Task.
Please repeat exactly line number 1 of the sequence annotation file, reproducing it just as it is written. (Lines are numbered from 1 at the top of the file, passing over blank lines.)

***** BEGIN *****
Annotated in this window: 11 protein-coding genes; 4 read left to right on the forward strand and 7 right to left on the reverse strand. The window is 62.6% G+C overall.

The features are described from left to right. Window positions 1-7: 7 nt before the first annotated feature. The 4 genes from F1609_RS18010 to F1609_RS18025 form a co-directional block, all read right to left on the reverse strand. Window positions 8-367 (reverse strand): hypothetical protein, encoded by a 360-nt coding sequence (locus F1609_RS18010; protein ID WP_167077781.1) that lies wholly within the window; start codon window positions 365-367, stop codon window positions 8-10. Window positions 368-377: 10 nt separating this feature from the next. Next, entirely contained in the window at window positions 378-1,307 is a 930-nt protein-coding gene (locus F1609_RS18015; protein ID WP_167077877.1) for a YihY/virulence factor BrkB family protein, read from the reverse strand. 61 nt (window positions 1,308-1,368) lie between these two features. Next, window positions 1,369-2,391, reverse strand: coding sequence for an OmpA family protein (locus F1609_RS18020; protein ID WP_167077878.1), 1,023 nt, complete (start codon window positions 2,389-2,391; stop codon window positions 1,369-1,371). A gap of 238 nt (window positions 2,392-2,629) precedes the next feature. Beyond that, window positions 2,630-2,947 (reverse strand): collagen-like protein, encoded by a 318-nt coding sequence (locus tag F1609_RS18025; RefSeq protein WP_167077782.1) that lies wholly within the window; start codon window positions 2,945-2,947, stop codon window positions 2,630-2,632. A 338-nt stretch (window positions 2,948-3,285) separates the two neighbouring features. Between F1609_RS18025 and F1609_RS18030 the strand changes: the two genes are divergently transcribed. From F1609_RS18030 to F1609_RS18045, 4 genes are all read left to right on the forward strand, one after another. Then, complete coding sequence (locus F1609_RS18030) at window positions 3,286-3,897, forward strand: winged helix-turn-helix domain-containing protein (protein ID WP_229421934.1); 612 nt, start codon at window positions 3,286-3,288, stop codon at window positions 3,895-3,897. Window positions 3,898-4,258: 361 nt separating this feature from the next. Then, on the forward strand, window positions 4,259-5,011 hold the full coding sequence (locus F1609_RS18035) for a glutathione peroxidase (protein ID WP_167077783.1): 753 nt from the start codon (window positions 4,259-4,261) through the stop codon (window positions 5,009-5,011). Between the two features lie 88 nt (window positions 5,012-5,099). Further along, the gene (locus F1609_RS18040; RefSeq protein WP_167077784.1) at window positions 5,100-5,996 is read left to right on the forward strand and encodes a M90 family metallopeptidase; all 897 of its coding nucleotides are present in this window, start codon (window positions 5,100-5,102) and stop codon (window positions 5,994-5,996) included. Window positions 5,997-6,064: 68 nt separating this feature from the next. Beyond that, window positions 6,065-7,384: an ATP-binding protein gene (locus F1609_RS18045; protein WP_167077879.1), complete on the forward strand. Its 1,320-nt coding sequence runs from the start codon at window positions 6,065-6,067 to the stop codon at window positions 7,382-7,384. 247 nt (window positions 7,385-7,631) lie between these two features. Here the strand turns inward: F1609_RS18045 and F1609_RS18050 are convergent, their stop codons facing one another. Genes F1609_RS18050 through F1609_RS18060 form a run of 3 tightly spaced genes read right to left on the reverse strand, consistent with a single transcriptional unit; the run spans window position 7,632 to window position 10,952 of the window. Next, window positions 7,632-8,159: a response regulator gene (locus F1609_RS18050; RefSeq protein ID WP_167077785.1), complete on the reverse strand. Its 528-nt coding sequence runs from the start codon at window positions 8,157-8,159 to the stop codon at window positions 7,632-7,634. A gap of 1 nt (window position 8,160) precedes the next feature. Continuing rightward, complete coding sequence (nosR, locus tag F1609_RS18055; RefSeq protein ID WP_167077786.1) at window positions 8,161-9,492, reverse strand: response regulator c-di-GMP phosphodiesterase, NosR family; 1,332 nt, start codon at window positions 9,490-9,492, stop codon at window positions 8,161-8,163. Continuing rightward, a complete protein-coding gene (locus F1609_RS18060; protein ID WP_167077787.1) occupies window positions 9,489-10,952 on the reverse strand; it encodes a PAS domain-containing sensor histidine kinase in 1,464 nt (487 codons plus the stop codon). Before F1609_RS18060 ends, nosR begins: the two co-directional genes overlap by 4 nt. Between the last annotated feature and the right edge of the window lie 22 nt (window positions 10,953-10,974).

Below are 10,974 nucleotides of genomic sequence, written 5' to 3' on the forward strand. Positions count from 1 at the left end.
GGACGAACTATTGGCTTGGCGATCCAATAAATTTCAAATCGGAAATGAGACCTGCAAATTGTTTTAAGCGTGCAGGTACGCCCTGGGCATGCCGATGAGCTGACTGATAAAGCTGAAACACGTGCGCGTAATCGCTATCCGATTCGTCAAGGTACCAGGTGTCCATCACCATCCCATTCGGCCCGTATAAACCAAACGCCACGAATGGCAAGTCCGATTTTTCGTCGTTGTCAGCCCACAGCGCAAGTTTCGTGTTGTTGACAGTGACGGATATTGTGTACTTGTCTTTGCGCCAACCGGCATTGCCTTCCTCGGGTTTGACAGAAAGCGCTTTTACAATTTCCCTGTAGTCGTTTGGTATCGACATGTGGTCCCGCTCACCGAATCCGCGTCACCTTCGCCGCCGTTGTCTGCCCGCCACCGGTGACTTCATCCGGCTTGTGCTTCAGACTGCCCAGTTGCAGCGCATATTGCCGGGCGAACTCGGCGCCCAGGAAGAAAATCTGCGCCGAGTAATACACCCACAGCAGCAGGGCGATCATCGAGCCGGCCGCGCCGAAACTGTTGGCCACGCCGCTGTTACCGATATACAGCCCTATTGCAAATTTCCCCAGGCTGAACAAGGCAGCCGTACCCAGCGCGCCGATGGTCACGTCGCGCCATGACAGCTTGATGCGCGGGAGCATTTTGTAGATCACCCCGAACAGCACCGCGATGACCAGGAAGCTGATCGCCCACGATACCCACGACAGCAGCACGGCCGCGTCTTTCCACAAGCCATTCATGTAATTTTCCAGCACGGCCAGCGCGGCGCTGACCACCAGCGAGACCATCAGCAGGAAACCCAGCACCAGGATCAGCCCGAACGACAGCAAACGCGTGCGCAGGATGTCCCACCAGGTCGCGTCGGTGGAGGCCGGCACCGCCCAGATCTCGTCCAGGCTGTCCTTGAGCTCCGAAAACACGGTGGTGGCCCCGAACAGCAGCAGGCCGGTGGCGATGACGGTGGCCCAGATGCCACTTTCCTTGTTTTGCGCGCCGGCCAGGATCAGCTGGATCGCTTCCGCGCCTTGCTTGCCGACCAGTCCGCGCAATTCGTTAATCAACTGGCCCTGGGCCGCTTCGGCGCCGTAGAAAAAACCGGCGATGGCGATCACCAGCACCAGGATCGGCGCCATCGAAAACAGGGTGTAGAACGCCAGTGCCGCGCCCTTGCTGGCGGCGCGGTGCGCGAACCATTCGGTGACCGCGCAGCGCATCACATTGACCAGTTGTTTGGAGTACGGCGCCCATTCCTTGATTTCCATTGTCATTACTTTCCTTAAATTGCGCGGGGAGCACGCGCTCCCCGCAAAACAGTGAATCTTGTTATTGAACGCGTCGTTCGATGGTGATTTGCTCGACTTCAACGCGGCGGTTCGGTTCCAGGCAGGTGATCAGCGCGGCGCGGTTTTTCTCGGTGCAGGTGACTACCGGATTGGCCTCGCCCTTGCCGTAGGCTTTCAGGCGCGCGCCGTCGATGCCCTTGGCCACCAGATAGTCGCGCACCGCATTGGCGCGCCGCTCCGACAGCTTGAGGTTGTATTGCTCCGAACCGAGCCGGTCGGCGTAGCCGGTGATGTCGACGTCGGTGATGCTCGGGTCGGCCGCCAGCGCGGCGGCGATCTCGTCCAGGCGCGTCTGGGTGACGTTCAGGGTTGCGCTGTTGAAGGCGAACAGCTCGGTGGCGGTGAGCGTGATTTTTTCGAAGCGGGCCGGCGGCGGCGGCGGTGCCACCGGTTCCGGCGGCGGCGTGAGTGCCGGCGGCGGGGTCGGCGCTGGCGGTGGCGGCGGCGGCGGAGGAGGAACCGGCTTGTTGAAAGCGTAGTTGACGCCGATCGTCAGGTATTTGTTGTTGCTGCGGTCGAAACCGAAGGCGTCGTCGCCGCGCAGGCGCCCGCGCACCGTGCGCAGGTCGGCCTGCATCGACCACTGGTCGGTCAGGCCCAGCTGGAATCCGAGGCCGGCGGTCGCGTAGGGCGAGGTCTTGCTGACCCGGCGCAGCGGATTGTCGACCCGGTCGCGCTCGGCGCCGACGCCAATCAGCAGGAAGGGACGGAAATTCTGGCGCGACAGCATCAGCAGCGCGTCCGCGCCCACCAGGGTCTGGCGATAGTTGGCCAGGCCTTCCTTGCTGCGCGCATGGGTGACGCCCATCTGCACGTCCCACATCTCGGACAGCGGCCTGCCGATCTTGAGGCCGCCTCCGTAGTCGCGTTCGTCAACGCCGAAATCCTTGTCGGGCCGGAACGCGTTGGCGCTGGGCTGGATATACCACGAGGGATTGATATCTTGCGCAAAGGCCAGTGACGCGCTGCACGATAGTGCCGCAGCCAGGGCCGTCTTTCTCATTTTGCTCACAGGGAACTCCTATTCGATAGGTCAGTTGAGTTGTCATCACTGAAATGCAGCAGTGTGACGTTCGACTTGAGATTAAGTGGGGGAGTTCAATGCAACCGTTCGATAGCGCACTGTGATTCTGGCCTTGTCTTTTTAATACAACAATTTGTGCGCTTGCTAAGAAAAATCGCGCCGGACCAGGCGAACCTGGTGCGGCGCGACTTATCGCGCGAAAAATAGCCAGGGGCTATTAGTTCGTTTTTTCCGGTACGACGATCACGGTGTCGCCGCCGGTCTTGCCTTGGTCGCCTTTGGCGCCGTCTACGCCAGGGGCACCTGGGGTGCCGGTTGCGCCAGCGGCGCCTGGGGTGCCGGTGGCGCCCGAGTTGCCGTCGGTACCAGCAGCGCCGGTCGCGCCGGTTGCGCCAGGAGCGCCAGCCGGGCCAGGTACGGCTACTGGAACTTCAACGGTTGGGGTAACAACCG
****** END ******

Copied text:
Annotated in this window: 11 protein-coding genes; 4 read left to right on the forward strand and 7 right to left on the reverse strand. The window is 62.6% G+C overall.